19th Ave New York, NY 95822, USA

“I’m not about to pass along a bunch of bills”, Single mother changed the life of her 16-year-old son after she gave him 3 houses that are already occupied and generating revenue

The single mother changed the life of her 16-year-old son after she gave him 3 houses, that are already occupied and generating revenue, and $10,000 to renovate one of the properties. This lucky boy might have just received the best birthday gift from his mother for his 16th birthday, three homes. The mom said that all of the homes are rental properties that are already occupied and generating revenue.

The unusual gift is something the single mother from Ohio, Charlise Freeman, hopes her son, Taurean Thomas, can use to not only change his life, but potentially his future children’s as well.

“The purpose of me giving them to him so young is so I can teach him and hopefully by the time he is fully ready, I can let him go, but this is something that we can do together,” the single mother told News 5.

Taurean had already expressed an interest in real estate, so Charlise thought it would be the perfect opportunity to give her son the rental properties.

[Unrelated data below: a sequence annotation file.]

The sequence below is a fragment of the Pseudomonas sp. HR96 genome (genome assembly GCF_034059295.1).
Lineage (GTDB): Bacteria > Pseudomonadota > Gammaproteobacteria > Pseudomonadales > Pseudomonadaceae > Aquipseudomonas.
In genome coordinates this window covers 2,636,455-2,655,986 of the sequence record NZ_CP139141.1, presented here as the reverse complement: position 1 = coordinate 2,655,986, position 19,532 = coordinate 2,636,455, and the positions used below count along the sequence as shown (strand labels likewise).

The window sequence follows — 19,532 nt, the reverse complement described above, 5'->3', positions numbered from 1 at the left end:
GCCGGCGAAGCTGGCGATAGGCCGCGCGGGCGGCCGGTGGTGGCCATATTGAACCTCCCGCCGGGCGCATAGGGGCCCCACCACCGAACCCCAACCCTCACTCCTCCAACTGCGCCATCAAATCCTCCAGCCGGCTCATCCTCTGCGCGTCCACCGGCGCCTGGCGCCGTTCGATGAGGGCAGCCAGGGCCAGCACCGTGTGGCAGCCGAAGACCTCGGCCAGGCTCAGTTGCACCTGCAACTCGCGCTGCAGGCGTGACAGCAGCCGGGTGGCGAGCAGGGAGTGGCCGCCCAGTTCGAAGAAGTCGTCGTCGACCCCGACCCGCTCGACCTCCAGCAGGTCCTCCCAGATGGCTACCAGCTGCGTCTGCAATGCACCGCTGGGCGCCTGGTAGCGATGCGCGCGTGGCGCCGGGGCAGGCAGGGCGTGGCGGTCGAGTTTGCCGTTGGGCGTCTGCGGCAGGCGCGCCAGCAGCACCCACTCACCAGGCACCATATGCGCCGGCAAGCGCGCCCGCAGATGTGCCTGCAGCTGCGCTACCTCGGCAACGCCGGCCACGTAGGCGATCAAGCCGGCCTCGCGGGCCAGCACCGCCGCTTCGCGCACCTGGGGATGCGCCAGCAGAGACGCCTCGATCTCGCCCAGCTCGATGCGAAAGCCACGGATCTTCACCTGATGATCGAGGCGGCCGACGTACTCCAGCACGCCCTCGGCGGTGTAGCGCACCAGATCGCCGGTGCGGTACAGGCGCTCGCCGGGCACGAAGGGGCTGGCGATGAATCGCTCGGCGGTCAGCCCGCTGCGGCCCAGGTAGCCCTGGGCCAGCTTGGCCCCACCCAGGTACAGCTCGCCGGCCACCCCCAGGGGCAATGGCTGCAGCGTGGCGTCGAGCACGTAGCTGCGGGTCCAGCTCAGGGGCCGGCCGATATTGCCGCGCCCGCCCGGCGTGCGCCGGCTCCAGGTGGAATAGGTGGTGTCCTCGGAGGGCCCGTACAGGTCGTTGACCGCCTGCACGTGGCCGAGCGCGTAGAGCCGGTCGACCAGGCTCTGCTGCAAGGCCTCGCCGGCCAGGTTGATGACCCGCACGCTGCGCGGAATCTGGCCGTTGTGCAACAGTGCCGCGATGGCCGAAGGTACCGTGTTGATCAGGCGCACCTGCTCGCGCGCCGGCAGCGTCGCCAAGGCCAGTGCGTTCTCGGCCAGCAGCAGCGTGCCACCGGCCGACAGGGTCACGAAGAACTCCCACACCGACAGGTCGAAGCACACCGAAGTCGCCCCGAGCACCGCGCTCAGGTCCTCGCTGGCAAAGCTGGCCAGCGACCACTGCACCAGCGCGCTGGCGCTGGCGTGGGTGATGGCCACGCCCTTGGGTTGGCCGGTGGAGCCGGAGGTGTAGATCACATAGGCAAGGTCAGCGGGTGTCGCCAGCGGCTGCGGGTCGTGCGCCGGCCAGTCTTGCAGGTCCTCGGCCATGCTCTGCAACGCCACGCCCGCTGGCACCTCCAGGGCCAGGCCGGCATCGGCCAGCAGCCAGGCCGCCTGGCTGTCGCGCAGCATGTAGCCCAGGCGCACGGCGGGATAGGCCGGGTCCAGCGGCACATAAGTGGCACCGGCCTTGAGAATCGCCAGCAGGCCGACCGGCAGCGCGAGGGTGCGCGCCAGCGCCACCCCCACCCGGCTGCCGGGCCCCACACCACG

All three are already occupied and generate revenue.

Charlise also gave her son $10,000 to renovate one of the properties.

“I want to keep doing real estate and then have another business, so I feel like everyone will see that I’m hardworking,” the teen said.

A recent analysis from Center for American Progress showed that the country’s Black homeownership rate stood slightly over 44% at the end of 2020, which was nearly unchanged since 2019.

Meanwhile the homeownership rate for white Americans increased to 74.5% from 73.7% over the same period.

While Taurean still has time to decide what he wants to do for a career, he knows that in the future he would like to keep the homes in his family and pass them down to his brother or his children.

“My thing is what do you want to pass along to your kids when you leave. I’m not about to pass along a bunch of bills,” his mother told News 5.

“It all goes back to being able to leave him something that in the end of the day was always going to produce some type of income.”